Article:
We are still so strictly confined to the boundaries of motherhood and being a spouse. Bollywood actress, Kareena Kapoor, known for her outspoken personality, is finally using that for some good by speaking about her recent pregnancy. Where Aniston retaliated to the constant badgering of her non-pregnancy, Kapoor challenges the mentality of her country and the media by questioning the need to treat her differently than who she was earlier.
Motherhood doesn’t disable a woman from functioning normally. Her contribution and intellect isn’t doubted or questioned the minute she becomes pregnant. Kareena’s words are powerful, as she mockingly compares her pregnancy to death.
“I’m pregnant, not a corpse. And what maternity break? It’s the most normal thing on earth to produce a child. It is high time the media back off, and stop treating me any different than I ever was. Anybody who is bothered shouldn’t work with me… but my work goes on as is, like always. Stop making it a national casualty,” Kapoor said to the Hindustan Times.
Clearly evident of the social conditioning, not limited to the South Asian community, pregnancy is the death of the woman. Why is a woman’s career suddenly given a death sentence the minute she gets married or begins a family?
I clearly remember the day when one of my best friends told me she didn’t want to have kids. I was shocked. To her, it was a casual conversation, but to me, it felt like someone had pulled the earth from under my feet. Our conditioning to get married and have kids, especially as South Asian women, is so profoundly concrete that anything outside this realm leaves us in a state of panic. After taking a day to think about this and really evaluate my friend’s choice, I realized she was not wrong at all. Her desires to further herself as a professional, make a difference and live her life for herself wasn’t abnormal, it was courageous. It takes tremendous courage to live for yourself and to do what feels right to yourself. In the same light, women who do decide to become mothers, let’s please not constrict them to only that role. I see it from my mom.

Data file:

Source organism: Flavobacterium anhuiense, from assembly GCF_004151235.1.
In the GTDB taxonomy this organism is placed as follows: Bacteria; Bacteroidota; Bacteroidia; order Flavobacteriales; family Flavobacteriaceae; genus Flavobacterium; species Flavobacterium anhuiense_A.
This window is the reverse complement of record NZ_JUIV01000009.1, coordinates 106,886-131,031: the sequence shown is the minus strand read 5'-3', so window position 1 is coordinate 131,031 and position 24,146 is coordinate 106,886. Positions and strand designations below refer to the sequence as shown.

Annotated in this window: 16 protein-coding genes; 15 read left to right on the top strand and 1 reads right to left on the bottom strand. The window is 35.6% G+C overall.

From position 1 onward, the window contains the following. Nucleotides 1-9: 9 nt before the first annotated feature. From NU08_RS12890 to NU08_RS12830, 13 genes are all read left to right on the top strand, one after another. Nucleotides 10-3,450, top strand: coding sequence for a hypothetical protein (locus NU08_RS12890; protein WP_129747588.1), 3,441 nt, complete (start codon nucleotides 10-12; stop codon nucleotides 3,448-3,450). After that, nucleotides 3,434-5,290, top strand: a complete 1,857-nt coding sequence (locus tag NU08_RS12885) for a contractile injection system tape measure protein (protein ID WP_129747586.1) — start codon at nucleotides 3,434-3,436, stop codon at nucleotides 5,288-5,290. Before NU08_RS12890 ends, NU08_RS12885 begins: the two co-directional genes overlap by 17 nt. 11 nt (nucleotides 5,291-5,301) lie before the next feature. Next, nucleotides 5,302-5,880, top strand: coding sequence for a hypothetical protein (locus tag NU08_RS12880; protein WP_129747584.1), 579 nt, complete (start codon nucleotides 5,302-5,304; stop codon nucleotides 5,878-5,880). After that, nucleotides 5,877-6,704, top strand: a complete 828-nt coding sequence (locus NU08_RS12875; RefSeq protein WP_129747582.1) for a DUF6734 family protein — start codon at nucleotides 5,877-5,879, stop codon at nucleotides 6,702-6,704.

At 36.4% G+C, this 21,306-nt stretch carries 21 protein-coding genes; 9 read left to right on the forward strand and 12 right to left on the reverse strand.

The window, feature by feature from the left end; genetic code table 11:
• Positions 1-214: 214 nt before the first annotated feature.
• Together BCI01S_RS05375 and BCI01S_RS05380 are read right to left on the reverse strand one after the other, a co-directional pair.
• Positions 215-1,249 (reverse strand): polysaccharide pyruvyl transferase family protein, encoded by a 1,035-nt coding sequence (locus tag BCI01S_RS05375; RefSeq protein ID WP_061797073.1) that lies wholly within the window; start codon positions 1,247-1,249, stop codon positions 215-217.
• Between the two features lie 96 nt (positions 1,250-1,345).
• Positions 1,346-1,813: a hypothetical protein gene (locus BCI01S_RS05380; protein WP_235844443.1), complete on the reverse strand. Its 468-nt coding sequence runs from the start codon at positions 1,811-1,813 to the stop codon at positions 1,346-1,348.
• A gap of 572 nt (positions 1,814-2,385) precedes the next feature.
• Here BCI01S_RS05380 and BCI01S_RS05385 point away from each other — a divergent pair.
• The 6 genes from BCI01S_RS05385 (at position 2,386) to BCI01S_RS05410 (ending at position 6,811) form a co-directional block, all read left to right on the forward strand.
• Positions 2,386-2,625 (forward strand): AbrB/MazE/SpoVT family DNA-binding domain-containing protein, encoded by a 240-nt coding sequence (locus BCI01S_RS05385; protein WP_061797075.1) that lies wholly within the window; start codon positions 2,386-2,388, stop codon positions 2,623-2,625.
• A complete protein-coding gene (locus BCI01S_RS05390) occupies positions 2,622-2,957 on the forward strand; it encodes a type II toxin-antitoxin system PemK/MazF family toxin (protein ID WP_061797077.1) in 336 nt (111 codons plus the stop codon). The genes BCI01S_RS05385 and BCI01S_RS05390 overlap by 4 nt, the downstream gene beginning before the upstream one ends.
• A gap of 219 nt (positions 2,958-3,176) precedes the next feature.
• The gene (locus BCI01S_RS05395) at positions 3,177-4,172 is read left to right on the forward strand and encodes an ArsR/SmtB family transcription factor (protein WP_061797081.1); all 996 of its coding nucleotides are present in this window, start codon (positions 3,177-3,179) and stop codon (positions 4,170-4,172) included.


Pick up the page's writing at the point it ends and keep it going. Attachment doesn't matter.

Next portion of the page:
Kapoor does exactly the same for us, brown girls. She shows that pregnancy is a beautiful present of bringing life into this world, not a death sentence. Men who are also fathers don’t stop living their lives and stop accomplishing their goals. Her response stops the media in its tracks:
“I am pregnant, not a corpse.”
Marital or motherhood status has become the stamp of approval of our happiness. Because of this, we as women scrutinize ourselves, doubt our worth, and exceed the normal thresholds of stress to conform to these societal expectations. Indian or American, east or west, women are not meant to be pigeon-holed to the norms of societal expectations. We are people with dreams and aspirations. We are professionals with talent and creativity. Most importantly, we are humans not exempt from self-expression, the ability to flourish and blossom independently without the constraints of the many roles society expects us to fulfill.
Nehal Mehra, a graduate student from New York University, is a native Torontonian currently residing in the Big Apple. She finds solace in the arts, beauty and all you can eat sushi. If you can’t find her scrolling her social media feed or studying at a Starbucks, look in the aisles of Sephora or blasting Bollywood tunes in her bedroom.